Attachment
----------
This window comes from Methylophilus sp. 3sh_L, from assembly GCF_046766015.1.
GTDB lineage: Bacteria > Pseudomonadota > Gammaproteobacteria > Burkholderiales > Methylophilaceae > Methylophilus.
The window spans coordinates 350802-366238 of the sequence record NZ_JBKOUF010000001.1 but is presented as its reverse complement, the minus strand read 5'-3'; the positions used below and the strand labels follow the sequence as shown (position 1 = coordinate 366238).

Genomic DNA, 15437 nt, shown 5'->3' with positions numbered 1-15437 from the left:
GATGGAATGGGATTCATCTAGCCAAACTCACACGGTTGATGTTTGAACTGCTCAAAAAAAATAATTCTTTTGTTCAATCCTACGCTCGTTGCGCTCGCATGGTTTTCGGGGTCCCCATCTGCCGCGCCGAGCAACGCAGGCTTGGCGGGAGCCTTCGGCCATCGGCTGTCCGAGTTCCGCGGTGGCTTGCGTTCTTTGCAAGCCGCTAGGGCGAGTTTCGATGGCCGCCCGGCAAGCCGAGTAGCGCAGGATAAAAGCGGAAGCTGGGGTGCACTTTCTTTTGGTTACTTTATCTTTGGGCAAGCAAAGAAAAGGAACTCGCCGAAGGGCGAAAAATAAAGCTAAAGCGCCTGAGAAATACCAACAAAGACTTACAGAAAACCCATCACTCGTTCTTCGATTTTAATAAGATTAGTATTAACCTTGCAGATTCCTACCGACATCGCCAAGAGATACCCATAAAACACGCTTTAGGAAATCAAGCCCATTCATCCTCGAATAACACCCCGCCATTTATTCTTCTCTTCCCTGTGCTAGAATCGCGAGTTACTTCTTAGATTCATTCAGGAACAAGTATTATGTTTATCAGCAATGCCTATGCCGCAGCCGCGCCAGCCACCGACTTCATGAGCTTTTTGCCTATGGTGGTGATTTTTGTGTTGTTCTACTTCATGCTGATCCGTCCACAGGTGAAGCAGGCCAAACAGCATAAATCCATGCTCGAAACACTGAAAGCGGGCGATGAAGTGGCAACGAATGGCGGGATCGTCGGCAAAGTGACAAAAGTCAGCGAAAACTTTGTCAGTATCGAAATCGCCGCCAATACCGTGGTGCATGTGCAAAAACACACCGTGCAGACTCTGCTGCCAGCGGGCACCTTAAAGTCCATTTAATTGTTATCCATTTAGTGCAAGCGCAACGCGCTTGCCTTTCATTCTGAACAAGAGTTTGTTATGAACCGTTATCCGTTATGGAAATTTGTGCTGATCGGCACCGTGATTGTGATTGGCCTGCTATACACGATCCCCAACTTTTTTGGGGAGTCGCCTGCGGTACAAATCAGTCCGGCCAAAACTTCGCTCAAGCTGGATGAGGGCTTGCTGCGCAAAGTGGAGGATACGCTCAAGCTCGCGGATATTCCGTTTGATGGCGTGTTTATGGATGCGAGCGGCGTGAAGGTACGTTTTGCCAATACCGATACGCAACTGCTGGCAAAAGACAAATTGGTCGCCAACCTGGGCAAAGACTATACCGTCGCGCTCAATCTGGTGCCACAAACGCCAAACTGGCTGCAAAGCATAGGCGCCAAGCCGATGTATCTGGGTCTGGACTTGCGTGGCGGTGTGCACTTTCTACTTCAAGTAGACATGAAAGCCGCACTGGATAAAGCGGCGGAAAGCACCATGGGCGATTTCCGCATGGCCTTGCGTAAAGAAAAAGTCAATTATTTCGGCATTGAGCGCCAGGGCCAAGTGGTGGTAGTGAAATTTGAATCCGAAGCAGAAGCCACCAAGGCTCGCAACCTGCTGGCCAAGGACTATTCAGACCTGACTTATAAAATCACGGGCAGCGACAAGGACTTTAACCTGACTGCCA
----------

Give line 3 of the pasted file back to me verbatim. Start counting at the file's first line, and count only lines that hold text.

The window spans coordinates 350802-366238 of the sequence record NZ_JBKOUF010000001.1 but is presented as its reverse complement, the minus strand read 5'-3'; the positions used below and the strand labels follow the sequence as shown (position 1 = coordinate 366238).